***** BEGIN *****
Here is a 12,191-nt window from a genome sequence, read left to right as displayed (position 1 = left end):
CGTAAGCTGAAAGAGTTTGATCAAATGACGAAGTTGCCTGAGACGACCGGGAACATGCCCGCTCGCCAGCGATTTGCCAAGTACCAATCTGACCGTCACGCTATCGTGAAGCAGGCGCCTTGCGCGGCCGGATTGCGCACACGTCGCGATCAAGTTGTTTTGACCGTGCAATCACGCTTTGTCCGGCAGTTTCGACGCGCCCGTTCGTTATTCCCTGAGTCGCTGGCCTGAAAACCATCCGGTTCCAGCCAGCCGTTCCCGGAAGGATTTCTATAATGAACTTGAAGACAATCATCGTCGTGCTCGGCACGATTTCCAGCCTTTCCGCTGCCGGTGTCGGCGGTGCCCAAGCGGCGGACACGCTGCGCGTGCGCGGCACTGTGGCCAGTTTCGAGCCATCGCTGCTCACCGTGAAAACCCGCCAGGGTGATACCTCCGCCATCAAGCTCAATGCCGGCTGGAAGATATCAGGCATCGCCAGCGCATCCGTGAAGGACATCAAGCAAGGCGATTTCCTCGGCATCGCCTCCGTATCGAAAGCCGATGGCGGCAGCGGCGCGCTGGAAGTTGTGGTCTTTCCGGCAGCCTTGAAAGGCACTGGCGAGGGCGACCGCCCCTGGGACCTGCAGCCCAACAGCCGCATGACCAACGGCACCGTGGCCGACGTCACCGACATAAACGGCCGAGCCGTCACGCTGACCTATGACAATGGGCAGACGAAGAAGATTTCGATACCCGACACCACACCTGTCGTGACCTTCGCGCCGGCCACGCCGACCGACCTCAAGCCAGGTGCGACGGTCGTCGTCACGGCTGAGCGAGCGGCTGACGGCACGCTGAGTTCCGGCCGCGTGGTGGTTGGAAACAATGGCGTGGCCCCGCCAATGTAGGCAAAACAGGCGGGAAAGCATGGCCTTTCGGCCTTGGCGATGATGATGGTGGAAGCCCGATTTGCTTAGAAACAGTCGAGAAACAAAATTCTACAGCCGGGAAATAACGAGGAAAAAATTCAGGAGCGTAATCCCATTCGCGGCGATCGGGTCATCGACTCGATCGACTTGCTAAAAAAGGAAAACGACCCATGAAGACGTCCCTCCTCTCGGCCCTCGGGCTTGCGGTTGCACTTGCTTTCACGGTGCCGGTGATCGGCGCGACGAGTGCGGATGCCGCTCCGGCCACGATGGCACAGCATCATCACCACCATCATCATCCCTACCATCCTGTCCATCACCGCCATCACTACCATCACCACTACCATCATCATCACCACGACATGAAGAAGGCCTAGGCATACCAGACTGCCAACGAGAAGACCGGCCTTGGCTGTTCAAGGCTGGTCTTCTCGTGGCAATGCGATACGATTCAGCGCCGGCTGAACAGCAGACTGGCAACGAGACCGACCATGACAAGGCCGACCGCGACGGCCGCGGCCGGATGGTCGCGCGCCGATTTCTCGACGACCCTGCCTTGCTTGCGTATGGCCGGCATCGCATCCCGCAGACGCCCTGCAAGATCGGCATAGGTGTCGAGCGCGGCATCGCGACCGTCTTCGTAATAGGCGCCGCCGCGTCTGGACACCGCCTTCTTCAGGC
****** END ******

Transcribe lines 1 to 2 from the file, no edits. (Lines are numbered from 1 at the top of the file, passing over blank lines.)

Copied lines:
Here is a 12,191-nt window from a genome sequence, read left to right as displayed (position 1 = left end):
CGTAAGCTGAAAGAGTTTGATCAAATGACGAAGTTGCCTGAGACGACCGGGAACATGCCCGCTCGCCAGCGATTTGCCAAGTACCAATCTGACCGTCACGCTATCGTGAAGCAGGCGCCTTGCGCGGCCGGATTGCGCACACGTCGCGATCAAGTTGTTTTGACCGTGCAATCACGCTTTGTCCGGCAGTTTCGACGCGCCCGTTCGTTATTCCCTGAGTCGCTGGCCTGAAAACCATCCGGTTCCAGCCAGCCGTTCCCGGAAGGATTTCTATAATGAACTTGAAGACAATCATCGTCGTGCTCGGCACGATTTCCAGCCTTTCCGCTGCCGGTGTCGGCGGTGCCCAAGCGGCGGACACGCTGCGCGTGCGCGGCACTGTGGCCAGTTTCGAGCCATCGCTGCTCACCGTGAAAACCCGCCAGGGTGATACCTCCGCCATCAAGCTCAATGCCGGCTGGAAGATATCAGGCATCGCCAGCGCATCCGTGAAGGACATCAAGCAAGGCGATTTCCTCGGCATCGCCTCCGTATCGAAAGCCGATGGCGGCAGCGGCGCGCTGGAAGTTGTGGTCTTTCCGGCAGCCTTGAAAGGCACTGGCGAGGGCGACCGCCCCTGGGACCTGCAGCCCAACAGCCGCATGACCAACGGCACCGTGGCCGACGTCACCGACATAAACGGCCGAGCCGTCACGCTGACCTATGACAATGGGCAGACGAAGAAGATTTCGATACCCGACACCACACCTGTCGTGACCTTCGCGCCGGCCACGCCGACCGACCTCAAGCCAGGTGCGACGGTCGTCGTCACGGCTGAGCGAGCGGCTGACGGCACGCTGAGTTCCGGCCGCGTGGTGGTTGGAAACAATGGCGTGGCCCCGCCAATGTAGGCAAAACAGGCGGGAAAGCATGGCCTTTCGGCCTTGGCGATGATGATGGTGGAAGCCCGATTTGCTTAGAAACAGTCGAGAAACAAAATTCTACAGCCGGGAAATAACGAGGAAAAAATTCAGGAGCGTAATCCCATTCGCGGCGATCGGGTCATCGACTCGATCGACTTGCTAAAAAAGGAAAACGACCCATGAAGACGTCCCTCCTCTCGGCCCTCGGGCTTGCGGTTGCACTTGCTTTCACGGTGCCGGTGATCGGCGCGACGAGTGCGGATGCCGCTCCGGCCACGATGGCACAGCATCATCACCACCATCATCATCCCTACCATCCTGTCCATCACCGCCATCACTACCATCACCACTACCATCATCATCACCACGACATGAAGAAGGCCTAGGCATACCAGACTGCCAACGAGAAGACCGGCCTTGGCTGTTCAAGGCTGGTCTTCTCGTGGCAATGCGATACGATTCAGCGCCGGCTGAACAGCAGACTGGCAACGAGACCGACCATGACAAGGCCGACCGCGACGGCCGCGGCCGGATGGTCGCGCGCCGATTTCTCGACGACCCTGCCTTGCTTGCGTATGGCCGGCATCGCATCCCGCAGACGCCCTGCAAGATCGGCATAGGTGTCGAGCGCGGCATCGCGACCGTCTTCGTAATAGGCGCCGCCGCGTCTGGACACCGCCTTCTTCAGGC